I did actually calculate out the CO2 output equivalency of riding a bike is actually about 90 MPG for the average American on the average diet. I doubt that much of what they do to get this kind of mileage can ever have practical use though. I'd be more interested in a practical vehicle that got 100 mpg.
Plus I think I'm a little annoyed that this article made Slashdot because vehicles and numbers like this have been around for years, and I find nothing particularly impressive about this particular one.
I check my weight fairly frequently, not that it has been out of the same 5 pound range for the last 3 years since I lost 5 pounds (not something I was trying to do) while traveling/living in South America for a 6 months. I think that may have come from climbing mountains. Not that you probably have time or the physical conditions to climb mountains, but if you do go up to fairly high altitude, maybe 12 thousand feet or higher, you will lose your appetite while you are there. When I was climbing mountains, I ate maybe 500-1000 calories in a day, and that was somewhat forced. Parents should monitor their children's weight too, it's no good letting a child get fat before they can take responsibility for themselves.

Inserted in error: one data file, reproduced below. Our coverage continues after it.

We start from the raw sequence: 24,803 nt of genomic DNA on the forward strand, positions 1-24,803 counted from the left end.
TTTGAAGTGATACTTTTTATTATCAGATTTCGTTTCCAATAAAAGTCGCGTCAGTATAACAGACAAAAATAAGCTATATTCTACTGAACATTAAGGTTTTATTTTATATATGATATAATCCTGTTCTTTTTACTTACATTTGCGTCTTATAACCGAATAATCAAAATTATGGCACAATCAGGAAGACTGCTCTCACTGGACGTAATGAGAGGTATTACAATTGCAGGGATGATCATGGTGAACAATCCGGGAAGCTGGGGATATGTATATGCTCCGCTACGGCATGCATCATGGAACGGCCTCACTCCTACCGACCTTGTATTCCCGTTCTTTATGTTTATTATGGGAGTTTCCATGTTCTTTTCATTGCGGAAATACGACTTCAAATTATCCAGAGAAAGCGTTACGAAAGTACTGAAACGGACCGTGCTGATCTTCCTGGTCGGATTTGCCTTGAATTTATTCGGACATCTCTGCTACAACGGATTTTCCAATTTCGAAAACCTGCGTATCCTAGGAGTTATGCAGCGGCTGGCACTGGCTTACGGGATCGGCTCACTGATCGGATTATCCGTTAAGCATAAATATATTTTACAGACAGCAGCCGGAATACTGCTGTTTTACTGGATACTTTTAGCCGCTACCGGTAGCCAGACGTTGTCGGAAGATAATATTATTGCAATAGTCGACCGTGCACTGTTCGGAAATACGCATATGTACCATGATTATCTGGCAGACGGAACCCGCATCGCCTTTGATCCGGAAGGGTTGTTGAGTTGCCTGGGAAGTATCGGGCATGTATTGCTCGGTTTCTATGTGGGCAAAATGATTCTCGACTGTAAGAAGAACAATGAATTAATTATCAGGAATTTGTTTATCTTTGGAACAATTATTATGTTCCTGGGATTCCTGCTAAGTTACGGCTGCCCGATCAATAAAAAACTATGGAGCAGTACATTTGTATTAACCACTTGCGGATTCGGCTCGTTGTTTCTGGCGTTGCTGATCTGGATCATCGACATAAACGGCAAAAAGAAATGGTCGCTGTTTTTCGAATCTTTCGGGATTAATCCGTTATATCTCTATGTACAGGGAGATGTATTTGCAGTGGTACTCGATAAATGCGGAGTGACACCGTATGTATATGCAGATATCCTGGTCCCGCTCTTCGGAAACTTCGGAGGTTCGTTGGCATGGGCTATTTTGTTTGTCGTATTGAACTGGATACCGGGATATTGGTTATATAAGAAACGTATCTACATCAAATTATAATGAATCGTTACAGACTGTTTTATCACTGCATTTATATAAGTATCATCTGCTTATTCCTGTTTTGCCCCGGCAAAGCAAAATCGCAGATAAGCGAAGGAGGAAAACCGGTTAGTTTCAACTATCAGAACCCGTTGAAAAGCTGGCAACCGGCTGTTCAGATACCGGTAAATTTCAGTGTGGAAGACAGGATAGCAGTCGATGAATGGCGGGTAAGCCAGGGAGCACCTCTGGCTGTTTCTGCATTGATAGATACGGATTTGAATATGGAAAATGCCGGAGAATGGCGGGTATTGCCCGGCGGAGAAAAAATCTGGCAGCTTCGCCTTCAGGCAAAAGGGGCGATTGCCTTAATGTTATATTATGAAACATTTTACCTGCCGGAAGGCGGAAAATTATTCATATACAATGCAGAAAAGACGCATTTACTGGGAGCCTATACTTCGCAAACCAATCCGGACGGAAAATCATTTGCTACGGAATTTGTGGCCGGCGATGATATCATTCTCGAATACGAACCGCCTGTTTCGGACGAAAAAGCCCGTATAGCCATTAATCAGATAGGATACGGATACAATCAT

If you are always hungry when you diet anyway, you could try fasting for a week or 2, I've heard (though I've never done it myself for more than a day) that hunger goes away after 3-4 days as long as you aren't eating anything, though it comes back as soon as you do eat something.